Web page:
ammo1234

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About ammo1234

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  1. 22 when I joined, average of my class was about 26/27
  2. Cool, I wasn't aware of that
  3. oh ok, I was looking at the ones that say UK rank insignia not the COLP ones , the one with 20300 as the collar number?
  4. Sgt's still have their collar numbers below the chevrons .. think the initial epaulette pics have them the wrong way around.. pics look really clear though!
  5. A CPS lawyer I spoke to about this very thing, felt it was pointless putting I am PC/PS .... from ... station etc. They wanted 'This statement is in relation a 'theft matter (insert whatever) at ... that occurred on .... . Basically it meant they knew it was a statement for their job and they then wanted the 5 part statement after that. The same was taught to me in training, that it is just a waste of your time saying who you are etc. Exactly the same with specialist officer statements that tell me about all the gucci training they have in laser guns, in car camera, driving grade, dog handling etc but don't describe the offender or where they recovered property from!
  6. I've not known of any special so/do or s/sgts s/insp to be called by their rank by regulars. On the response teams, when a special turns up to work with the team, they are posted to work with a PC and with the exception of the parade where postings are read out -(PC Bloggs with S/Sgt Miggins) everyone just calls them by their first names. Never been an issue with it that I've been aware of.
  7. I did say get down the gym and put some weight on, not sure where takeaways came into it. A lot of people have talked about people wanting to fight big people, but this is less common than someone fancying their chances against someone smaller than them. The point I was making is, there is only benefits to training (both weight and self defence). I accept a slimmer faster officer is perhaps more likely to catch a suspect in a foot chase, but it's nice to know that you can deal with the situation when you catch them. I don't think anyone would dispute the ability to be able to speak to people properly is your first weapon in your arsenal but a fallback option when that may fail is important....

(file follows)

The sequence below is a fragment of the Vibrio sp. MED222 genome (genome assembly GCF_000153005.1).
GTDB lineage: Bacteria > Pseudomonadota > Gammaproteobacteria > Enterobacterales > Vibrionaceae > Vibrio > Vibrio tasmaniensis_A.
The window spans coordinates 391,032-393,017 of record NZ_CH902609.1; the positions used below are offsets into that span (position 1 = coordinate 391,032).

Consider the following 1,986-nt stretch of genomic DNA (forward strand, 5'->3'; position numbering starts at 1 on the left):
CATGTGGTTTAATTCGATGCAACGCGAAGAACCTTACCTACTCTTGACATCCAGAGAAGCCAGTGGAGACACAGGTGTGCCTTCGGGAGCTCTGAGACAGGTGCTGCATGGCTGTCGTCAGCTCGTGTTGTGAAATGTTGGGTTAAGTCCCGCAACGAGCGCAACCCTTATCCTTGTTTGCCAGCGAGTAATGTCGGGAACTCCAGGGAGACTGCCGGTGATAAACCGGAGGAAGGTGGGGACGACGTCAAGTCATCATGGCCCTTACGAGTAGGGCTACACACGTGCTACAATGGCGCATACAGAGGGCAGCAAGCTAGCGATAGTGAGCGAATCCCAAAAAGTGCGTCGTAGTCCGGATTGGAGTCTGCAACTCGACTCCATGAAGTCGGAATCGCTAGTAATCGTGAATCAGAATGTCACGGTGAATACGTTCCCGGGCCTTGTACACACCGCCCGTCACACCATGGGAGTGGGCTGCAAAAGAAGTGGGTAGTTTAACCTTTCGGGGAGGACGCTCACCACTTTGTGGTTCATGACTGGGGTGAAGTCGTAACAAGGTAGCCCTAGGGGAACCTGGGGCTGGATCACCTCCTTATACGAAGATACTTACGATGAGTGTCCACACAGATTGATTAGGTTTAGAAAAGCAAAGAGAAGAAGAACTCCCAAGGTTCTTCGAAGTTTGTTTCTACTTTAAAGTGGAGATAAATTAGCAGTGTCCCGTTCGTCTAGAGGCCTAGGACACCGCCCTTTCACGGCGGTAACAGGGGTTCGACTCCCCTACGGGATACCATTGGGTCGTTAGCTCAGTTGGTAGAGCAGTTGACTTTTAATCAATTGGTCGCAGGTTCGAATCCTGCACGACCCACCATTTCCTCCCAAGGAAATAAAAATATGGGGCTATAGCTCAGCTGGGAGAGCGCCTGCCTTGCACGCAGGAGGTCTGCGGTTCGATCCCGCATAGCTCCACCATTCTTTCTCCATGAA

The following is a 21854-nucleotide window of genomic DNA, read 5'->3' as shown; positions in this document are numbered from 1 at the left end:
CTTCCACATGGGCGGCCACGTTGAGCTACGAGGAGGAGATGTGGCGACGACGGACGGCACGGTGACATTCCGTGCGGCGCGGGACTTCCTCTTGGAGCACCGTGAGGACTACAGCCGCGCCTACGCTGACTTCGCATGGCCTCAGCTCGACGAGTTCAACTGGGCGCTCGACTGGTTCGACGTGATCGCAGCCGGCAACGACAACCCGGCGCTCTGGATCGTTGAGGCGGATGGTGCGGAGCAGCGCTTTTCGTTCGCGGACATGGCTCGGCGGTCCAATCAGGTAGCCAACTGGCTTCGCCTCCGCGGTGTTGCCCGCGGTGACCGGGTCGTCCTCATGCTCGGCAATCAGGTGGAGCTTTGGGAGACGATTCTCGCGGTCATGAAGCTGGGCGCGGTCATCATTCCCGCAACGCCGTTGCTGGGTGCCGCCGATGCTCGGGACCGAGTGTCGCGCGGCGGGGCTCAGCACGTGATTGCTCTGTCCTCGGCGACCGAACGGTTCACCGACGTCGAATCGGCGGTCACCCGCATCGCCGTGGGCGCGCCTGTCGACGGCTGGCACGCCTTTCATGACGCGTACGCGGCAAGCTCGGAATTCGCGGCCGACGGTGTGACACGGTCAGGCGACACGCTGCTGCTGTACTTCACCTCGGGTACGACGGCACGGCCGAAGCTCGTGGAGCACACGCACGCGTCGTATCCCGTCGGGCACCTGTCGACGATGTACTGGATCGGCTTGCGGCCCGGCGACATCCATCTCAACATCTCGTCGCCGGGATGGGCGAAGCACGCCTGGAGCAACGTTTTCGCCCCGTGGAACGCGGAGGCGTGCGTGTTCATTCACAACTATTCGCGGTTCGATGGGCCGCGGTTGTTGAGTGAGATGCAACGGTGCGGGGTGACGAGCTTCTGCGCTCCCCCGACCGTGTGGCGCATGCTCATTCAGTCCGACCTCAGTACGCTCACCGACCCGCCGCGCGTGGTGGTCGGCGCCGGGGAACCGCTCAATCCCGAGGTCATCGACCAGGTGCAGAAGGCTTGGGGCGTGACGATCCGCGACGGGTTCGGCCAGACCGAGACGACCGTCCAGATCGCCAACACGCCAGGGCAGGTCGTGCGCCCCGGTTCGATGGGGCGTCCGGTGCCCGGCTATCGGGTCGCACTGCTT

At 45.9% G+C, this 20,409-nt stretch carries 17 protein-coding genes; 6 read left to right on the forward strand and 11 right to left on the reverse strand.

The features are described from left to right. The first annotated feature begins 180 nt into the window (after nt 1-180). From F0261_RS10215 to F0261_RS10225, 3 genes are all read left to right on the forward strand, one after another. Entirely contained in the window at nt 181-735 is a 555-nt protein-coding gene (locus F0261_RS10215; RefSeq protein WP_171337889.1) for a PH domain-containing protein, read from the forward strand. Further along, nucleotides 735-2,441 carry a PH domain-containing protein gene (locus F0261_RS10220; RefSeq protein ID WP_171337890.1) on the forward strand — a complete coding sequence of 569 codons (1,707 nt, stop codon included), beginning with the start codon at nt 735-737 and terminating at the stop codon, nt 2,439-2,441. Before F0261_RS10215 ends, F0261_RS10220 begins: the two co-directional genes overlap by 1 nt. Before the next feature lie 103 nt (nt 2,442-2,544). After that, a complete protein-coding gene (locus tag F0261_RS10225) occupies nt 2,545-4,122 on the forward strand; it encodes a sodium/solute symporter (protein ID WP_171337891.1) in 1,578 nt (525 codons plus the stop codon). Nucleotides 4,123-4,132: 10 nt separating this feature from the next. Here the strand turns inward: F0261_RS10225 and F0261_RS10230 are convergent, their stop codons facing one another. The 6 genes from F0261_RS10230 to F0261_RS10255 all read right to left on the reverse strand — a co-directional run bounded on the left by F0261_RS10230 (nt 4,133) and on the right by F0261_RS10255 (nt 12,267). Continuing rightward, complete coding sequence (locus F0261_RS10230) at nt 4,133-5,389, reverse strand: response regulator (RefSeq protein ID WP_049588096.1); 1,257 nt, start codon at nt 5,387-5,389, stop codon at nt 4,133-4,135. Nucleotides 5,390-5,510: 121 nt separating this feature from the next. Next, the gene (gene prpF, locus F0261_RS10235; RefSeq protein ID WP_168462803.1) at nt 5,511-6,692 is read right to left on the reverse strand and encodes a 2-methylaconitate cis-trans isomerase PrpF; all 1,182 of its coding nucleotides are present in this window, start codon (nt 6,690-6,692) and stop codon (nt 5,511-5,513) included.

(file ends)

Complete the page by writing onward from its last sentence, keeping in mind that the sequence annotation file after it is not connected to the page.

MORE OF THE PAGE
8. Those police forces have covert body armour, which for me is the biggest thing that make our police officers appear more paramilitary. Those forces can wear shirts and flat caps because their body armour is underneath the shirt and they don't have the obsession with hi-vis that goes on here. I would much rather wear a uniform similar to the NYPD. Baseball caps are used by police forces in the US in many big city forces - NYPD/Chicago have baseball caps issued to officers just as an example - the difference is that in the US, the powers that be will spend the money on giving officers a flat cap, a baseball cap, a street uniform, and a dress uniform but over here it's all about cost.